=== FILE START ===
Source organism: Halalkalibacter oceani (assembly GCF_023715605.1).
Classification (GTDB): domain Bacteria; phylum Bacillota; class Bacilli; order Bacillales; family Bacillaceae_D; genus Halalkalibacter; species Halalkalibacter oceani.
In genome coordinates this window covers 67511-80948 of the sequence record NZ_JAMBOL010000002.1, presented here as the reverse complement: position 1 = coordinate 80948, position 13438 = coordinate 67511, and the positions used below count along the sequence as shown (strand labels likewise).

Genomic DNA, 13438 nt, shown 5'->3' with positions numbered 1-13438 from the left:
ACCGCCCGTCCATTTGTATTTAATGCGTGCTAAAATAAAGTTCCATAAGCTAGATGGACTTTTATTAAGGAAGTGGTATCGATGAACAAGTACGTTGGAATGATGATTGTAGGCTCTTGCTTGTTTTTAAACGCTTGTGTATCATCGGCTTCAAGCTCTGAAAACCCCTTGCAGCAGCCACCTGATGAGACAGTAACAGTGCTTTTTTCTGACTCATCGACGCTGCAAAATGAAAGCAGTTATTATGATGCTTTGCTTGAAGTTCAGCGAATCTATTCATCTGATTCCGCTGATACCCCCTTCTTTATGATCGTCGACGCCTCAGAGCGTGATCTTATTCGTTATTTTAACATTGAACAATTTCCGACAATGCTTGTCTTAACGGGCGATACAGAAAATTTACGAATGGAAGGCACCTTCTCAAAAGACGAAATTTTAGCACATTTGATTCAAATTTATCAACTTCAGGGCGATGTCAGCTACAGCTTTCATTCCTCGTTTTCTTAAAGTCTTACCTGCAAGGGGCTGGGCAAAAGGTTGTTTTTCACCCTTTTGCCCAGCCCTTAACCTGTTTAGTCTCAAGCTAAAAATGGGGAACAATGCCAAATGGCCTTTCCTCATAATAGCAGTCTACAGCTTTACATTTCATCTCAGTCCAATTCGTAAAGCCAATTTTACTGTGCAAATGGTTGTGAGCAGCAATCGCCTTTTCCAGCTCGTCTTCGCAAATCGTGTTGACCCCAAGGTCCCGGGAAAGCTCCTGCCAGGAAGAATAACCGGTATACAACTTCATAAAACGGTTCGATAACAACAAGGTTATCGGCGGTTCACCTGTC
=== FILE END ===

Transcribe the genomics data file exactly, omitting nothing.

Source organism: Halalkalibacter oceani (assembly GCF_023715605.1).
Classification (GTDB): domain Bacteria; phylum Bacillota; class Bacilli; order Bacillales; family Bacillaceae_D; genus Halalkalibacter; species Halalkalibacter oceani.
In genome coordinates this window covers 67511-80948 of the sequence record NZ_JAMBOL010000002.1, presented here as the reverse complement: position 1 = coordinate 80948, position 13438 = coordinate 67511, and the positions used below count along the sequence as shown (strand labels likewise).

Genomic DNA, 13438 nt, shown 5'->3' with positions numbered 1-13438 from the left:
ACCGCCCGTCCATTTGTATTTAATGCGTGCTAAAATAAAGTTCCATAAGCTAGATGGACTTTTATTAAGGAAGTGGTATCGATGAACAAGTACGTTGGAATGATGATTGTAGGCTCTTGCTTGTTTTTAAACGCTTGTGTATCATCGGCTTCAAGCTCTGAAAACCCCTTGCAGCAGCCACCTGATGAGACAGTAACAGTGCTTTTTTCTGACTCATCGACGCTGCAAAATGAAAGCAGTTATTATGATGCTTTGCTTGAAGTTCAGCGAATCTATTCATCTGATTCCGCTGATACCCCCTTCTTTATGATCGTCGACGCCTCAGAGCGTGATCTTATTCGTTATTTTAACATTGAACAATTTCCGACAATGCTTGTCTTAACGGGCGATACAGAAAATTTACGAATGGAAGGCACCTTCTCAAAAGACGAAATTTTAGCACATTTGATTCAAATTTATCAACTTCAGGGCGATGTCAGCTACAGCTTTCATTCCTCGTTTTCTTAAAGTCTTACCTGCAAGGGGCTGGGCAAAAGGTTGTTTTTCACCCTTTTGCCCAGCCCTTAACCTGTTTAGTCTCAAGCTAAAAATGGGGAACAATGCCAAATGGCCTTTCCTCATAATAGCAGTCTACAGCTTTACATTTCATCTCAGTCCAATTCGTAAAGCCAATTTTACTGTGCAAATGGTTGTGAGCAGCAATCGCCTTTTCCAGCTCGTCTTCGCAAATCGTGTTGACCCCAAGGTCCCGGGAAAGCTCCTGCCAGGAAGAATAACCGGTATACAACTTCATAAAACGGTTCGATAACAACAAGGTTATCGGCGGTTCACCTGTC